I am a writer.
Now, anyone can say that they’re a writer, but—since we lie so much of the time—can you really believe them? Where’s the proof? What’s the official designation? Is there a membership badge? Is it the mere act of publication for pay? And what kind of publications count? Newsletters? Literary journals? Blogs? Or does that designation come from something loftier? Do you have to attend retreats? Is there a minimum number of seminars required? Or does the right to call yourself a writer come only from a university degree?
That’s a much-debated question for many writers, especially those just starting out: Do you really need a degree? Well, if wondering has been keeping you up nights, then this is your lucky day, because I’ve done some preliminary informal research* and I’ve discovered that when surveyed, my respondents generally fell into one of four groups:
- Group 1: People with degrees who believe you need a degree
- Group 2: People without degrees who believe you don’t need a degree
- Group 3: People who say they’re in Group 2 but who are lying and really secretly want one (Remember, these are writers you’re dealing with, so you can never really be certain)
- Group 4: People formerly from Group 1 who have degrees but did not go on to productive careers as writers themselves and now believe they should have listened when people asked them, “Why do you need a degree to become a writer?”
Yeah, I felt that way, too—until I was accepted into the M.A. in Writing program at DePaul University. (I swear I only applied because I was bored. Really. Yeah, like Michael Crichton, only without the biological anthropology detour. I mean, if you search for successful writers without degrees, you’ll get some 28 million hits; search for successful writers with degrees and all you get is crickets chirping. Of course you don’t really need a degree.)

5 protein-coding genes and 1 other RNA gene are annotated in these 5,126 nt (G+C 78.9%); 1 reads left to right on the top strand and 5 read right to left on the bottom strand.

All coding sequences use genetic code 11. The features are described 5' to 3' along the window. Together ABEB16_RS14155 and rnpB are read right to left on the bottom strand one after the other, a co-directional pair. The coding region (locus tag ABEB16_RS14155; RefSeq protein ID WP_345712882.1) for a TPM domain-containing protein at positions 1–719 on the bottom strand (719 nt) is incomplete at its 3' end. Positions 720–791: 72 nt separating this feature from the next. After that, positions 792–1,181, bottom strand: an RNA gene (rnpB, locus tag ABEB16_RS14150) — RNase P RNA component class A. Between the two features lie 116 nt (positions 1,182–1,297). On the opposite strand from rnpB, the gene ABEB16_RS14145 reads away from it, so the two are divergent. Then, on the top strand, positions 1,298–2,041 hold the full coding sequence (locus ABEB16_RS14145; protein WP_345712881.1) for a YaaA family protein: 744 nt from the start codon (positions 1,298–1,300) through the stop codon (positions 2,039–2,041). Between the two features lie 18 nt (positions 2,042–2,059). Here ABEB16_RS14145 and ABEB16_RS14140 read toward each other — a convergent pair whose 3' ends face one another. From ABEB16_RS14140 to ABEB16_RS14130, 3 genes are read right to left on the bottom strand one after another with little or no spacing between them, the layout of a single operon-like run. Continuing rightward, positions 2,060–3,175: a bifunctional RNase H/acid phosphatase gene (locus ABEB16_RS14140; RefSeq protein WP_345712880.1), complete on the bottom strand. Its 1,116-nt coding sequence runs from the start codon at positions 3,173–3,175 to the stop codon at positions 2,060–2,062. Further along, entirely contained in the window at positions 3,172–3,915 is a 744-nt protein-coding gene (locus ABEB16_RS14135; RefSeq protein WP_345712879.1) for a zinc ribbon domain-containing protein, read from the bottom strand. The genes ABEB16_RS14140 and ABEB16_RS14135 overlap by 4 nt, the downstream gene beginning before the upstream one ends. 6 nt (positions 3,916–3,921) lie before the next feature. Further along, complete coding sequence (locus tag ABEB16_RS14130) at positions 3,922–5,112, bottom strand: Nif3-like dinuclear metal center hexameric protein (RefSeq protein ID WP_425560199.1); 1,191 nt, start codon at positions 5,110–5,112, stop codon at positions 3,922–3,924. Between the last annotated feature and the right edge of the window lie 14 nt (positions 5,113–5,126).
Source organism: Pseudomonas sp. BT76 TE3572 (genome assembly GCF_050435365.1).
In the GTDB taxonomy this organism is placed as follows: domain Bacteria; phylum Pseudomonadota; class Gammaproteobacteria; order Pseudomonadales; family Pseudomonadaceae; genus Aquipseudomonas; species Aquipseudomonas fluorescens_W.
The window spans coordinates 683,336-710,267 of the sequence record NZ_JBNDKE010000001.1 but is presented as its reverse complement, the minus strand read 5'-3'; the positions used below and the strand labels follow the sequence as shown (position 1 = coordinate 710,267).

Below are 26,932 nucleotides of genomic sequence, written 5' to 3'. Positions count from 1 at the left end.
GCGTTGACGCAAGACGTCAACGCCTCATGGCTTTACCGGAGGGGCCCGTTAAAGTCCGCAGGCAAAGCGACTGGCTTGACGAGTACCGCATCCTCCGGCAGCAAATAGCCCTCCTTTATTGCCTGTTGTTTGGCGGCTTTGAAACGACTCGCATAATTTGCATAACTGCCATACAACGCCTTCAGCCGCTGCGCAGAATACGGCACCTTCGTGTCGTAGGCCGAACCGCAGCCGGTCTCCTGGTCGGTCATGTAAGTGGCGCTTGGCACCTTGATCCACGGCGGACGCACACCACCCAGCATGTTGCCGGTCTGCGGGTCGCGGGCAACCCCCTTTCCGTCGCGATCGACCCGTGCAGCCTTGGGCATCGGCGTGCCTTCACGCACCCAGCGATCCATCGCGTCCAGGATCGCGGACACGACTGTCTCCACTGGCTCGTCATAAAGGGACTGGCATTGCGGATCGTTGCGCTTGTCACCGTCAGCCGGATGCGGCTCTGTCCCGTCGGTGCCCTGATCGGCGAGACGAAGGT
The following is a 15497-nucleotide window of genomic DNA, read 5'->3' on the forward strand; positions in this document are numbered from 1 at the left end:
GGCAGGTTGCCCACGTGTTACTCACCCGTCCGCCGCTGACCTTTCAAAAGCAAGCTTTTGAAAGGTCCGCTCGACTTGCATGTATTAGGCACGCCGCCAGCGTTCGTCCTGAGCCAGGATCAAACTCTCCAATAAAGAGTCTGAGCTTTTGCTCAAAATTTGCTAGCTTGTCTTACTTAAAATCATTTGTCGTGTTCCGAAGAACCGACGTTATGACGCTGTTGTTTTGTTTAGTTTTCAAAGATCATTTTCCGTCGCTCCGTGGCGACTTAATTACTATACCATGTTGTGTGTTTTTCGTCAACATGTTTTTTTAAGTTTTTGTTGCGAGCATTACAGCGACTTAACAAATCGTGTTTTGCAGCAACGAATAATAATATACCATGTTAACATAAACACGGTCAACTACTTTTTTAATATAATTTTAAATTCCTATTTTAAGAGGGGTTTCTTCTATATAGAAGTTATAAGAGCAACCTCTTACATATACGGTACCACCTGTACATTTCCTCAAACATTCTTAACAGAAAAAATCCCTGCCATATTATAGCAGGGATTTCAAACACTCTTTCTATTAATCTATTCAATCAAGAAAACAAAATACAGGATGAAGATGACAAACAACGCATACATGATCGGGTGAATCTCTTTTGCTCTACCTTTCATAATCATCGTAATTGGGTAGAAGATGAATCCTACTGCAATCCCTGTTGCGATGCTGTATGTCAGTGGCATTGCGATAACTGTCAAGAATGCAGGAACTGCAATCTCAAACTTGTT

But when I started showing up for classes, a funny thing happened: I could practically feel my noggin expanding to hold a whole world of knowledge I had never known existed. I could actually feel my brain growing, and the results began to show in my writing. I started to wonder if maybe that diploma was more than just a piece of paper. And just like that, I found myself on my way to being a newly minted member of Group 1. (Try to keep up; these shifts happen quickly.)
So there I was, happily storing up knowledge, and then…
Undaunted, once we’d settled in, I applied to the University of Minnesota writing program to finish, assuming that since I was, in essence, a transfer student, I’d be practically a legacy admission, an assumption that lasted right up until Reality kicked my butt with its size 13 steel-toed boots.
That’s right. I was rejected.
And a second time.
Are you kidding me?
And then, unbelievably, a third time.
Ouch, indeed. Just like that, I was dumped unceremoniously into Group 3. (Okay, it wasn’t ‘just like that,’ it was a long, painful, and whiny three years .) Once the mourning ended and I remembered that you don’t really need a degree to be a successful writer, I decided I’d had enough of wallowing in Group 3 and if I was going to be a writer, well, then I’d just have to do everything I could to be a great writer without that fancy-schmancy degree. Group 2! My people! My people!
I wrote. I read. I studied. I took classes in writing, editing, proofreading, and graphic design. I joined writers’ groups. I networked. I volunteered my writing and editing skills for whomever would take me. Eventually, I built up a small pool of freelance clients and I poured all of my writing dreams into their projects. I published articles in magazines. I worked my way up to a job as associate editor of a national trade magazine. I self-published my first novel, Widow Woman ! Take that, stupid diploma! Who needs you, anyway? I thought I was cured.